The ties that bind : the relationship between politics and cricket in South Africa (1989-1992)

Chapman, Aurelia (Stellenbosch : University of Stellenbosch, 2005-03)

Thesis

South Africa has just celebrated its ten years of democracy. The country’s economic, political and sporting situation is stable. Some would debate this, but for the most part, ten years of democracy has been beneficial for most South Africans. Before 1994, South Africa had endured more than forty years of apartheid. It was a system that governed nearly every facet of life for Black South Africans. Apartheid dictated where one was allowed to live, where one was allowed to go to school and even whom one was allowed to marry. It also used sport to enforce and strengthen the ruling regime. Sport and politics have long been inextricably entangled in South Africa. The history of South African cricket walks alongside that of South Africa’s political history. Sport, and in this case, cricket, reflected South Africa’s political and social processes. South African cricket embraces an ethos that is symbolic of a wider belief system and as such has distinctive political connotations in the region. Sport in South Africa is influenced by forces beyond the sports field, but politics too can be influenced by the social and economic force of sport. This thesis aims to show how cricket not only reflected, but was also able to exert pressure on South Africa’s political situation by focussing on the years 1989-1992. A historical analysis of these years will illustrate how cricket assisted the transformation process in South Africa.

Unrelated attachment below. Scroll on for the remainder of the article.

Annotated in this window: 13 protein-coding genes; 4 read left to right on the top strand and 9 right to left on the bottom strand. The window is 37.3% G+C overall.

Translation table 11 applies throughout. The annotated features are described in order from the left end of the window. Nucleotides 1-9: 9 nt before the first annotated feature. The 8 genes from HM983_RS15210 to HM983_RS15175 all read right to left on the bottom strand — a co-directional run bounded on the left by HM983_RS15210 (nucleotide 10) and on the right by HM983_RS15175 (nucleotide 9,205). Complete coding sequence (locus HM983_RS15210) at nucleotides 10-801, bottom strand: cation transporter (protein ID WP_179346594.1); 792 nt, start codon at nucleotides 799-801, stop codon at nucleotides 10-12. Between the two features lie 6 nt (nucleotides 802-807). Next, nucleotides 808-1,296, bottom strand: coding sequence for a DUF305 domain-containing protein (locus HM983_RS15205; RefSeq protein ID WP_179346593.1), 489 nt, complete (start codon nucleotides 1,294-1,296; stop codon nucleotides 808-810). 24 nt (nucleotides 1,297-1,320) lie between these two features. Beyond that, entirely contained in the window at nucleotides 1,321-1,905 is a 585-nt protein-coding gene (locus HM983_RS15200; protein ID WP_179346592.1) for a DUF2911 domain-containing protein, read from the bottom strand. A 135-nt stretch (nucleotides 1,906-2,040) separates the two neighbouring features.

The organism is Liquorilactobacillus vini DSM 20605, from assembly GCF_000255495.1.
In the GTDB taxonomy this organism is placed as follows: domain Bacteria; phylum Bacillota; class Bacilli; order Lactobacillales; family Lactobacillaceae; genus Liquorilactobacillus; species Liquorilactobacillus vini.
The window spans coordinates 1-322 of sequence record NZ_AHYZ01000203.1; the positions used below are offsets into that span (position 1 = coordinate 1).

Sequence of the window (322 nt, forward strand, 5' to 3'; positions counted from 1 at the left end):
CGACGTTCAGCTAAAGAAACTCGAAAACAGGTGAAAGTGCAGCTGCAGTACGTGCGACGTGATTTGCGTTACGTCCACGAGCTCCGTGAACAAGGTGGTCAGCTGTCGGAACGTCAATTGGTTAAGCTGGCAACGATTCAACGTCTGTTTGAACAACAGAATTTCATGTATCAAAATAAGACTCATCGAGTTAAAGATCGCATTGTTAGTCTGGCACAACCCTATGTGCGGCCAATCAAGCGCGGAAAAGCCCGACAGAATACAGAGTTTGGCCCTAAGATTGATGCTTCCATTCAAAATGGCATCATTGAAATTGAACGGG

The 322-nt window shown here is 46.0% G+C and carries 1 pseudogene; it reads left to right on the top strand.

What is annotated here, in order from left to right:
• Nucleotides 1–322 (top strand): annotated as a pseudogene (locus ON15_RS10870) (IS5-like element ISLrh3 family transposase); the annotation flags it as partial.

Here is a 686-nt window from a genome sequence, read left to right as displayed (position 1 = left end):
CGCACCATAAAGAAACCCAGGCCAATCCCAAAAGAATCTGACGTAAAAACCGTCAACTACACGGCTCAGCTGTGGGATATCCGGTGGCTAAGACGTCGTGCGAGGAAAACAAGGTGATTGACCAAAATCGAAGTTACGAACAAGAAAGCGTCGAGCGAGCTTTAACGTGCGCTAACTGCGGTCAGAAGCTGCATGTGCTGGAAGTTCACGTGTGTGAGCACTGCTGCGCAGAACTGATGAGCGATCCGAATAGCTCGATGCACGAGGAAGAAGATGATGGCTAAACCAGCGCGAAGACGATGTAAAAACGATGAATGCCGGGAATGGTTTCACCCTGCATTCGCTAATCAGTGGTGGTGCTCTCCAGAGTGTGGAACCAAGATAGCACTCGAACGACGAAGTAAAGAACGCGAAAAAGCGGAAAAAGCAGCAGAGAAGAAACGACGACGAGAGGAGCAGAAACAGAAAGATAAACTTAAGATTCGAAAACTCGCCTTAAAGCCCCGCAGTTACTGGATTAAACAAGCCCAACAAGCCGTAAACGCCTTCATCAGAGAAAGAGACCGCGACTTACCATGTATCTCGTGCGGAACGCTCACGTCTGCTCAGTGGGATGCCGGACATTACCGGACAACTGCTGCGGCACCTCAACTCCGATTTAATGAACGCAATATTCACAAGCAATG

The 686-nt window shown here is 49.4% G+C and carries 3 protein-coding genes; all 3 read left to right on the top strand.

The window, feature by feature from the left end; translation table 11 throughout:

Please refer to this item in SUNScholar by using the following persistent URL: http://hdl.handle.net/10019.1/1915
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